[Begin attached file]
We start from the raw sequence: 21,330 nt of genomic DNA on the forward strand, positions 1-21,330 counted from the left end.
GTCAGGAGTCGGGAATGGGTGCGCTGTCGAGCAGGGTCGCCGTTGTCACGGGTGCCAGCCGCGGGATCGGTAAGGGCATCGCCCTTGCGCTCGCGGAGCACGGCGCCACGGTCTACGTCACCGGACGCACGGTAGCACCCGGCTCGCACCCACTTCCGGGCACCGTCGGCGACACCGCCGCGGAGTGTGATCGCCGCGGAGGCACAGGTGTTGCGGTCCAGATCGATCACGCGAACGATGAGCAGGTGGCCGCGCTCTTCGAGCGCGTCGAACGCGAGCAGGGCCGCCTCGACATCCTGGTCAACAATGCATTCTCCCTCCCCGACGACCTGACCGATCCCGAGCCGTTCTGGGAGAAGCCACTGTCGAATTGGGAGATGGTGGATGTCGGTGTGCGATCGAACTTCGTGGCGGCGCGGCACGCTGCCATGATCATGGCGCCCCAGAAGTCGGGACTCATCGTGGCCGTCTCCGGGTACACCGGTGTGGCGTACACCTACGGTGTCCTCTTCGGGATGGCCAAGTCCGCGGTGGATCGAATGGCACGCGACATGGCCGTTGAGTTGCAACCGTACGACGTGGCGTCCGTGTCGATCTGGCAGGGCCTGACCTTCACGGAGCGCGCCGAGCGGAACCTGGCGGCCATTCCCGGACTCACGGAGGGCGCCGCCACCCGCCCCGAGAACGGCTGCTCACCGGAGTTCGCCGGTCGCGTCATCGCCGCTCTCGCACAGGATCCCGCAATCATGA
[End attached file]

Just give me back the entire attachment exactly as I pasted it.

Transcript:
We start from the raw sequence: 21,330 nt of genomic DNA on the forward strand, positions 1-21,330 counted from the left end.
GTCAGGAGTCGGGAATGGGTGCGCTGTCGAGCAGGGTCGCCGTTGTCACGGGTGCCAGCCGCGGGATCGGTAAGGGCATCGCCCTTGCGCTCGCGGAGCACGGCGCCACGGTCTACGTCACCGGACGCACGGTAGCACCCGGCTCGCACCCACTTCCGGGCACCGTCGGCGACACCGCCGCGGAGTGTGATCGCCGCGGAGGCACAGGTGTTGCGGTCCAGATCGATCACGCGAACGATGAGCAGGTGGCCGCGCTCTTCGAGCGCGTCGAACGCGAGCAGGGCCGCCTCGACATCCTGGTCAACAATGCATTCTCCCTCCCCGACGACCTGACCGATCCCGAGCCGTTCTGGGAGAAGCCACTGTCGAATTGGGAGATGGTGGATGTCGGTGTGCGATCGAACTTCGTGGCGGCGCGGCACGCTGCCATGATCATGGCGCCCCAGAAGTCGGGACTCATCGTGGCCGTCTCCGGGTACACCGGTGTGGCGTACACCTACGGTGTCCTCTTCGGGATGGCCAAGTCCGCGGTGGATCGAATGGCACGCGACATGGCCGTTGAGTTGCAACCGTACGACGTGGCGTCCGTGTCGATCTGGCAGGGCCTGACCTTCACGGAGCGCGCCGAGCGGAACCTGGCGGCCATTCCCGGACTCACGGAGGGCGCCGCCACCCGCCCCGAGAACGGCTGCTCACCGGAGTTCGCCGGTCGCGTCATCGCCGCTCTCGCACAGGATCCCGCAATCATGA